Deadstock is inventory that is extremely slow to sell or does not sell at all, taking up shelf space, and incurring storage fees and losses. Deadstock is usually caused by poor purchasing decisions based on inadequate product research.

Keeping deadstock means having less space and mobility to introduce more profitable products. Furthermore, capital held in deadstock will also most probably reduce your returns.

No crystal ball can guarantee that sellers will avoid deadstock. Still, there are certain smart approaches and actionable data you can use to reduce, if not completely eliminate deadstock.

Here are several intelligent ways and actionable data that you can use to reduce, if not eliminate, deadstock.

  • Examine why it isn’t selling: Is your product available at a lower price in other stores? Are your prices, text, and pictures helpful, transparent, and easy to understand? The first step in determining why a product has gone into deadstock status is to examine how you promote the product.
  • Know when to call it quits: Just because you have deadstock that isn’t moving doesn’t mean the end is near. Some of the most successful vendors understand when to cut their losses and abandon a product that isn’t selling. Yes, it is painful. It’s difficult to realize you’ve invested so much money in an immovable product. It’s critical to learn from your purchasing blunders and move on, but this time with a more informed and knowledgeable perspective.
  • Check your buyback agreement with the manufacturer: Manufacturers frequently offer a buyback option if a product does not sell. After all, they want to know that they can provide vendors with high-quality, portable goods.
  • Deadstock markdowns and bundle deals: Who doesn’t like a good deal? Consider combining a slow-moving product with a higher-performing product. This is a clever and practical way to prevent a slow-moving commodity from becoming a deadstock.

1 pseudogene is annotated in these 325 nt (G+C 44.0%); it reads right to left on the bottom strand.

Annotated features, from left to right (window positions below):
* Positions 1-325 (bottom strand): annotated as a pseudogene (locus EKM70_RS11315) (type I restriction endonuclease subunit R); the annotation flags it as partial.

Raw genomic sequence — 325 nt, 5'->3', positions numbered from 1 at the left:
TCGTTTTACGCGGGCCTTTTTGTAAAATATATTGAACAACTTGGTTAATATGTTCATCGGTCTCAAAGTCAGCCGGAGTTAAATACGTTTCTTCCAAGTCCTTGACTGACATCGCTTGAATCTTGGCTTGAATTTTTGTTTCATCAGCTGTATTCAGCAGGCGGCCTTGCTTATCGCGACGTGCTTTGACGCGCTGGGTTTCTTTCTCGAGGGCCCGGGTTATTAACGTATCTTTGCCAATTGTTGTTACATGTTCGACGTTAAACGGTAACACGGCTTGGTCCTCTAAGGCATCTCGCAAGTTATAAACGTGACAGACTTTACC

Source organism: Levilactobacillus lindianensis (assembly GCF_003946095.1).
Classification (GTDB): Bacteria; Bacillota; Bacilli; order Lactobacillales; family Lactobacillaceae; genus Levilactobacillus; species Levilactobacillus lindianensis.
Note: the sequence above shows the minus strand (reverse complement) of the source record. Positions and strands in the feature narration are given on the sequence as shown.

• Stick to the data rather than your gut: data offers vendors a strong platform to base their purchasing decisions on. This will significantly reduce the likelihood of deadstock. Sellers frequently make the mistake of becoming emotionally invested in the things they offer and selecting products based on a hunch or a trend. While this may be profitable for a small (and fortunate) number of vendors, it is not for the majority.
  • Act on data about deadstock: At the end of the day, the only efficient method to deal with deadstock is to try to avoid it in the first place. Projections can be backed up by data-driven judgments using technologies like Esopos.


If you invest in a competent inventory software system like Esopos, deadstock will not be a concern for your business. Esopos provides reports and tracks the performance of your SKUs, allowing you to spot problems promptly.

You can also say goodbye to unexpected discoveries of dead or “dying” stock, reducing the likelihood of those items occupying valuable storage space. Esopos will also lower the margin of error and boost overall efficiency.

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